Additionally, one of the biggest benefits of traditional education is that many schools offer institutional financial aid, which can dramatically affect the out-of-pocket expense to the student. That means that what students are expected to pay is much less than the advertised "sticker price." When combined with federal aid options or employer tuition reimbursement, students are often looking at a significantly lower overall cost than they might have anticipated. If you're considering an on-campus program but are wary of the cost, be sure to speak with the financial aid office to see what options might be available to you.
The Cost of Online College
In general, online learning is a more affordable option, as you'll get a high-quality education at a much lower cost due to the lower overhead needed to operate these programs. Not only does tuition tend to be lower, but many additional expenses, such as transportation costs and course materials, are eliminated in an online program.
However, it's important to note that the average cost of online college is still a significant investment. Many people go into their search for a degree program assuming that online learning will be very inexpensive, and are often surprised when they find out that tuition is still relatively high. Most students will still need to rely on federal financial aid (including student loans) and other resources to help pay for an online degree - and most online programs do not offer the same kind of institutional aid as traditional, campus-based institutions.
Despite this, students shouldn't be concerned about the cost effectiveness of online education: online institutions will almost always be less expensive overall, and will often be more flexible in finding ways to help students finish in less time (thus reducing their overall tuition), such as transfer credit options, giving credit for previous academic experience and on-the-job training, and accelerated courses. Many students, particularly adult learners pursuing undergraduate degrees, find that they pay much less than the overall "sticker price" due to the credit they gain from a variety of sources during the admissions process.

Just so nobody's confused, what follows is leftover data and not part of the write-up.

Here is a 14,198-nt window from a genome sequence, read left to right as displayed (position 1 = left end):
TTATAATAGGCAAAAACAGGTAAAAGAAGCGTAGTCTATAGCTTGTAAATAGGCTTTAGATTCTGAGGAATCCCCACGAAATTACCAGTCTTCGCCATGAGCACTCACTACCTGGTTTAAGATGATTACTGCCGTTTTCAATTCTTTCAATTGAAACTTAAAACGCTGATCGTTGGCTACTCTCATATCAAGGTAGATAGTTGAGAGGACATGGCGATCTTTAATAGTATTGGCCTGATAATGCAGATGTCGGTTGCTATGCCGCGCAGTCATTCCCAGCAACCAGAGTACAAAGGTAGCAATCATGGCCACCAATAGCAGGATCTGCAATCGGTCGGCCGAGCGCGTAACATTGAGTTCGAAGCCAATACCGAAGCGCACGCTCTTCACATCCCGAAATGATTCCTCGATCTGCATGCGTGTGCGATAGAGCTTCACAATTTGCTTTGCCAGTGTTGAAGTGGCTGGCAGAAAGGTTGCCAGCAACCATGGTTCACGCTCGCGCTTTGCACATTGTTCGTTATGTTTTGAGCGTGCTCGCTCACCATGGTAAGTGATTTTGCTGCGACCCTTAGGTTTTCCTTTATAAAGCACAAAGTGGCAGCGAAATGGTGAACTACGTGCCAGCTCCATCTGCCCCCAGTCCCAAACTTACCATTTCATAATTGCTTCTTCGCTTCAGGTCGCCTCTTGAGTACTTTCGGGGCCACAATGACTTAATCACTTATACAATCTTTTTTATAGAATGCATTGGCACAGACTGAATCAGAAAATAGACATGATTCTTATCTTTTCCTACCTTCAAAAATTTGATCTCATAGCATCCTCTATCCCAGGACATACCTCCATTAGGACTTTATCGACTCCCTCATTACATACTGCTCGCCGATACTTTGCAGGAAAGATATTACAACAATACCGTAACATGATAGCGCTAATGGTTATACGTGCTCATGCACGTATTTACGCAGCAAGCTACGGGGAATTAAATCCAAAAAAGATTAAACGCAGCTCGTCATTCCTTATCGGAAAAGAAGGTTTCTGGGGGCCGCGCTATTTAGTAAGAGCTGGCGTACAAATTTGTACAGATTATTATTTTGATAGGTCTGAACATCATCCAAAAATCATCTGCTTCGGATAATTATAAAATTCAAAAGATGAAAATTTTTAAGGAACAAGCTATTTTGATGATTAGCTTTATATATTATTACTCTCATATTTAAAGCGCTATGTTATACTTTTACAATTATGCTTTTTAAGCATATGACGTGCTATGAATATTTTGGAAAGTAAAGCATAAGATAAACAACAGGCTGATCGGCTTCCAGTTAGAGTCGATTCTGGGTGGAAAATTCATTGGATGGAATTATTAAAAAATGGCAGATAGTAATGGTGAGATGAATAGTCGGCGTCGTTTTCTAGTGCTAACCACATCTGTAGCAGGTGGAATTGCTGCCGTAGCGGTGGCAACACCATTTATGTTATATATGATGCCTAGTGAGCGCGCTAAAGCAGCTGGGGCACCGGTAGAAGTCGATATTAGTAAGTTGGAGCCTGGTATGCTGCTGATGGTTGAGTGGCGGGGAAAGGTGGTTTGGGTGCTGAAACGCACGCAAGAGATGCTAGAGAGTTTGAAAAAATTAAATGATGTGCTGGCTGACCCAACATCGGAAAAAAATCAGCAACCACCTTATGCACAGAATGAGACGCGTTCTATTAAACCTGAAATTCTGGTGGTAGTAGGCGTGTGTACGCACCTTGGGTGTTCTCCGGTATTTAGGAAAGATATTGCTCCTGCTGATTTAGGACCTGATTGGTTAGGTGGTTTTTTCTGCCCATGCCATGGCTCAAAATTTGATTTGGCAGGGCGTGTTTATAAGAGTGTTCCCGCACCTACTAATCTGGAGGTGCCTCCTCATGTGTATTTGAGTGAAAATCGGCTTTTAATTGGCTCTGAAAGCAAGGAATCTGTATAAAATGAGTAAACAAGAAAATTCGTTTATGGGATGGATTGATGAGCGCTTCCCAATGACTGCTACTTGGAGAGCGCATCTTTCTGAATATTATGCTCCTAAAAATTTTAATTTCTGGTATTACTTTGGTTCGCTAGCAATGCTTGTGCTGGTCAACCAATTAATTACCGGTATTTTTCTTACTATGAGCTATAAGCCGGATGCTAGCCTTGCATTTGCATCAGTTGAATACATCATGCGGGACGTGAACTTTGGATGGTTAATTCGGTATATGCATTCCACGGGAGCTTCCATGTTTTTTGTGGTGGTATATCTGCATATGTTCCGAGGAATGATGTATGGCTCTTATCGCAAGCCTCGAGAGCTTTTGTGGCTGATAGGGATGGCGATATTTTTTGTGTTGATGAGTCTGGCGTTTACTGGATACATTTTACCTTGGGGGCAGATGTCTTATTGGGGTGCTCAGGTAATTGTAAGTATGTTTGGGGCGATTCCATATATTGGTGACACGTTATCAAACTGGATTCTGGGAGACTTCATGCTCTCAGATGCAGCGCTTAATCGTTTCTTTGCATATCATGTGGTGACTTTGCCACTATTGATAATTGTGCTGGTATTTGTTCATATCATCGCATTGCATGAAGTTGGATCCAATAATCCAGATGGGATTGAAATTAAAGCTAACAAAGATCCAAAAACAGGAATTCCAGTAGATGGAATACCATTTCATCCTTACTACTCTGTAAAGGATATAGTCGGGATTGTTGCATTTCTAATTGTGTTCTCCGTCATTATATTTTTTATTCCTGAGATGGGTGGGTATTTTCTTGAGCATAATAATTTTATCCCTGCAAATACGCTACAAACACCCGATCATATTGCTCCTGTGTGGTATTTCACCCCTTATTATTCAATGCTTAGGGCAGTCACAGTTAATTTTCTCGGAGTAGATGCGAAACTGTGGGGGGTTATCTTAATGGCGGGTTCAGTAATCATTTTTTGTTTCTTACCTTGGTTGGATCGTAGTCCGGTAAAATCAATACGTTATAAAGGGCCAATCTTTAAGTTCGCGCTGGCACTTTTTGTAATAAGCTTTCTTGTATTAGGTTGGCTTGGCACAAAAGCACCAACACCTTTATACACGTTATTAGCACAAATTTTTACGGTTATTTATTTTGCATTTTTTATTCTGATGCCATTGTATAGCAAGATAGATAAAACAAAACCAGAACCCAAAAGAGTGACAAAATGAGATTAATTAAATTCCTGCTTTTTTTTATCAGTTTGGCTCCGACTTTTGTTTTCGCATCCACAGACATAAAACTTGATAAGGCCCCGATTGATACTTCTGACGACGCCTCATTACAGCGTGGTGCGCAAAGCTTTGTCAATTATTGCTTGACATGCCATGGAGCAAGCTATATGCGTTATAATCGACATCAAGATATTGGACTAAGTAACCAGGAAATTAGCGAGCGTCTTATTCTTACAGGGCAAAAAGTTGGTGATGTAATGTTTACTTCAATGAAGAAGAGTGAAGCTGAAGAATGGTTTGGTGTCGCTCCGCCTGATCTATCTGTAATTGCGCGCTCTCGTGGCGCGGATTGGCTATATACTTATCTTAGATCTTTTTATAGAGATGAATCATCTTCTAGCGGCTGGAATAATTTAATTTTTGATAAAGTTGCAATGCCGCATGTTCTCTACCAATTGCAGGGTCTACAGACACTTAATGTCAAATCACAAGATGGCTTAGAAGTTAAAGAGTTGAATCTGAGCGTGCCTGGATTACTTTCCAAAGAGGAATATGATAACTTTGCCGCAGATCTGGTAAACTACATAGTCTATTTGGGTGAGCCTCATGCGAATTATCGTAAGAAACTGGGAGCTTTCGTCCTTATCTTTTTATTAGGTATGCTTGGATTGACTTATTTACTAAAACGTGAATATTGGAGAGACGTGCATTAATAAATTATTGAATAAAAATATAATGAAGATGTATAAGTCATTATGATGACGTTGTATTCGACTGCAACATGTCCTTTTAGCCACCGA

The Cost of Online Education vs. Traditional Education
To assess the affordability of their various options, students should contact the financial aid offices of the schools they are considering to learn more about average aid packages, their eligibility for government aid, and tuition costs, and do a comparison of the final dollar amounts they would owe per semester. They should also do a full analysis of the overall cost of attendance for the institutions they are considering. It's important to determine whether students are expected to be additional, hidden fees relating to things like access to distance learning, technology, online libraries, or materials (for an online program) or student activity fees (for on-campus programs). These all must be factored in when calculating the cost of your education, and can add up quickly.
While the cost of a college degree can seem overwhelming, savvy students can, with a bit of research, find an option that fits within their budget in addition to meeting their academic needs - whether they ultimately choose to pursue online learning or traditional education.